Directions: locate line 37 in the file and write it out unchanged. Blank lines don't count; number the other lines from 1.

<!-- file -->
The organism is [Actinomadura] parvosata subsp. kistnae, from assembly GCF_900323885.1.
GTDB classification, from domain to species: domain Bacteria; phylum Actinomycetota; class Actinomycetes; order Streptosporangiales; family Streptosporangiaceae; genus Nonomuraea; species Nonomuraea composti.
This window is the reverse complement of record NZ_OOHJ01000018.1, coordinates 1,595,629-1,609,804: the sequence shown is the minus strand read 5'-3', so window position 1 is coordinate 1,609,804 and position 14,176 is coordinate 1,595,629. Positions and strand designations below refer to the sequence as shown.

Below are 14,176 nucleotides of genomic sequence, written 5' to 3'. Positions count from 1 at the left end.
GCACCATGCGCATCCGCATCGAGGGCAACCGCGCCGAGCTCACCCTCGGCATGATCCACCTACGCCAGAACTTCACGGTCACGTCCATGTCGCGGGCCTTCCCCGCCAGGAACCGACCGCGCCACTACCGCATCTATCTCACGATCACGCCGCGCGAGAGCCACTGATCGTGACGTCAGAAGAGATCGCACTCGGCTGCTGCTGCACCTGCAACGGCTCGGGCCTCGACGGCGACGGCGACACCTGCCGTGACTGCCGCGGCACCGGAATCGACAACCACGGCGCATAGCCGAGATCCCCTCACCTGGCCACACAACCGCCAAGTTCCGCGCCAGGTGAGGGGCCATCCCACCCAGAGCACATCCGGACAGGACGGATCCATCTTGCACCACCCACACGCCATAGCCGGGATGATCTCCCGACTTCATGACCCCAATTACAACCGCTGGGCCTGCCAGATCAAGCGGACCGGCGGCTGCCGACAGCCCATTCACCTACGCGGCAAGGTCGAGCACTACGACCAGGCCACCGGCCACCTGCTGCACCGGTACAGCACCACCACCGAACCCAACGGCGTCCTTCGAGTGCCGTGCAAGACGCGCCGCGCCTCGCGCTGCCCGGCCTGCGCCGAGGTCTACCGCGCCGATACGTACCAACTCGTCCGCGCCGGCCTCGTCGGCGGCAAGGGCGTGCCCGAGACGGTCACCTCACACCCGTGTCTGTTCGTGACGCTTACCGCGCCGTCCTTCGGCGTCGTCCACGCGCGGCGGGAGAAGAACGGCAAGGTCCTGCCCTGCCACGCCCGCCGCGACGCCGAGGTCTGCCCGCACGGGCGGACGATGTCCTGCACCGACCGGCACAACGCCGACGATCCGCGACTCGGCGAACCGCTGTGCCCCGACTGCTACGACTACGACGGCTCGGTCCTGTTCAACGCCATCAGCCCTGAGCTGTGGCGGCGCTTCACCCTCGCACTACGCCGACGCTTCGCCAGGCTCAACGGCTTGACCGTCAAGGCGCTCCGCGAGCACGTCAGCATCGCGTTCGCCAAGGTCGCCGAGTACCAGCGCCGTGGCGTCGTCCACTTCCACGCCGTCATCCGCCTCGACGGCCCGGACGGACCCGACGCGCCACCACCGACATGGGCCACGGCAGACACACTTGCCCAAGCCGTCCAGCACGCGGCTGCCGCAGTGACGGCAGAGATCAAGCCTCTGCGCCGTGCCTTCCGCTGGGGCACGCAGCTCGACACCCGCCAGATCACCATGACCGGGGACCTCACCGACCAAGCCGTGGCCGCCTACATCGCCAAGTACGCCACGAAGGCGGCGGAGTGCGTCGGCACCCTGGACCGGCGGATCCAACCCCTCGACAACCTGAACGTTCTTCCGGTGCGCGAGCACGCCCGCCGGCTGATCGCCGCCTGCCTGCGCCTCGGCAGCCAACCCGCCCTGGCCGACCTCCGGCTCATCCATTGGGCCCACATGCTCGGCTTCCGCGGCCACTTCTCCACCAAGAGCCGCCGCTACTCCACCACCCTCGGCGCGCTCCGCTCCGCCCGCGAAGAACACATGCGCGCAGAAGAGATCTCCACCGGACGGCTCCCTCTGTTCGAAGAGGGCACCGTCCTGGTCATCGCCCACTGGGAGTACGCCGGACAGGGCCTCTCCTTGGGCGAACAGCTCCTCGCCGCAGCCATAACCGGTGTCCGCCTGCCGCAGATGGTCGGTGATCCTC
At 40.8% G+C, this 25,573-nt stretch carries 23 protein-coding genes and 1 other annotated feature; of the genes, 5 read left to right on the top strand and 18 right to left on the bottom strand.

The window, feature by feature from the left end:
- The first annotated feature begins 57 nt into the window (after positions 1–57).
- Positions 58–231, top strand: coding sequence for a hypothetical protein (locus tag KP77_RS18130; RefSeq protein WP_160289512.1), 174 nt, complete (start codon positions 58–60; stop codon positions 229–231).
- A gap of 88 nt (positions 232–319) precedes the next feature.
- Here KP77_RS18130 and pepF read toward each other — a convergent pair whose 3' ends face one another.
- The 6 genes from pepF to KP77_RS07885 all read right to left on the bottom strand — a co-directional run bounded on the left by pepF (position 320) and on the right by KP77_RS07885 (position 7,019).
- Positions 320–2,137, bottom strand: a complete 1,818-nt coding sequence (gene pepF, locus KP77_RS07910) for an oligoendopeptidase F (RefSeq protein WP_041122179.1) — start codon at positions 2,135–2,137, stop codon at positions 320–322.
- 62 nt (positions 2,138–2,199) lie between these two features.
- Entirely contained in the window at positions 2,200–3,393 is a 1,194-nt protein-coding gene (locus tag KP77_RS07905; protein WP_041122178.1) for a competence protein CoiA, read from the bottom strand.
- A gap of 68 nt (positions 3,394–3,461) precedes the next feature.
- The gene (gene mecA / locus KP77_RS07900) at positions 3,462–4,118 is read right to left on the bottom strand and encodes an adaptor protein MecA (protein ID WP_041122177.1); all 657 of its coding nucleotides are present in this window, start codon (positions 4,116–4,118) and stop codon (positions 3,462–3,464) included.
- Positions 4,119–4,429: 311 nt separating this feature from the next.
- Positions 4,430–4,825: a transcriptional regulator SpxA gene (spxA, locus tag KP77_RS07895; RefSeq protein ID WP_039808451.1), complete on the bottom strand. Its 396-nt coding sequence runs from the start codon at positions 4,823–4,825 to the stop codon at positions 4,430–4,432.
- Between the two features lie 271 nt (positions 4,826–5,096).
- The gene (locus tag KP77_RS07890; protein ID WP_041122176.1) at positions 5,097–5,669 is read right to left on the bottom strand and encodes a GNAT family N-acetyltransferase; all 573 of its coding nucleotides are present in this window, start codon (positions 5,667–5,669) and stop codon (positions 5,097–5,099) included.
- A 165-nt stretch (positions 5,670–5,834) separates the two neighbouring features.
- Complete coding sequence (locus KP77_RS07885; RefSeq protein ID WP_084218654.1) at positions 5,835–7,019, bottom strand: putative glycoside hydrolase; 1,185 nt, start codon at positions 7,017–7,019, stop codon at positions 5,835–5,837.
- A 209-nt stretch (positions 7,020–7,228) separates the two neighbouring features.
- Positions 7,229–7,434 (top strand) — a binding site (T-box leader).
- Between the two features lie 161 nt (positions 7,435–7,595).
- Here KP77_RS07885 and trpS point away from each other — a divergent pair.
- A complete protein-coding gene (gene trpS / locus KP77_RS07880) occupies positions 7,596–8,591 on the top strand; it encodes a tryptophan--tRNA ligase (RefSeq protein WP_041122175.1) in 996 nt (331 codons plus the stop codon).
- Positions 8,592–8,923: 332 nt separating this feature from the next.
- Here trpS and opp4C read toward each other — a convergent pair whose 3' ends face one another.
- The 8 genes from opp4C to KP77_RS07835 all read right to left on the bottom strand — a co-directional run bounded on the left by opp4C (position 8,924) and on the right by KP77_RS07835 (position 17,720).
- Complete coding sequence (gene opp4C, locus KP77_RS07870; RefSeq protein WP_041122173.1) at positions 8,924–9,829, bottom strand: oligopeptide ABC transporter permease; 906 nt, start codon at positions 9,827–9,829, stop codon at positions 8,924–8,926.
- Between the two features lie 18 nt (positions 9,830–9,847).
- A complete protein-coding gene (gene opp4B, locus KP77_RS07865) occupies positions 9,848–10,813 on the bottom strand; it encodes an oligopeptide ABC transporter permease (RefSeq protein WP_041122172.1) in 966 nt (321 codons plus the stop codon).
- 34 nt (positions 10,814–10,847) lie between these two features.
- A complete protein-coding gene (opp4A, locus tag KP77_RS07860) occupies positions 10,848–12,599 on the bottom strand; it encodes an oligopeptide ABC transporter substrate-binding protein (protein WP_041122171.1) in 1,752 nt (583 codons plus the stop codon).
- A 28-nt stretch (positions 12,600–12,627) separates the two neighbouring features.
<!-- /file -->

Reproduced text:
- A 28-nt stretch (positions 12,600–12,627) separates the two neighbouring features.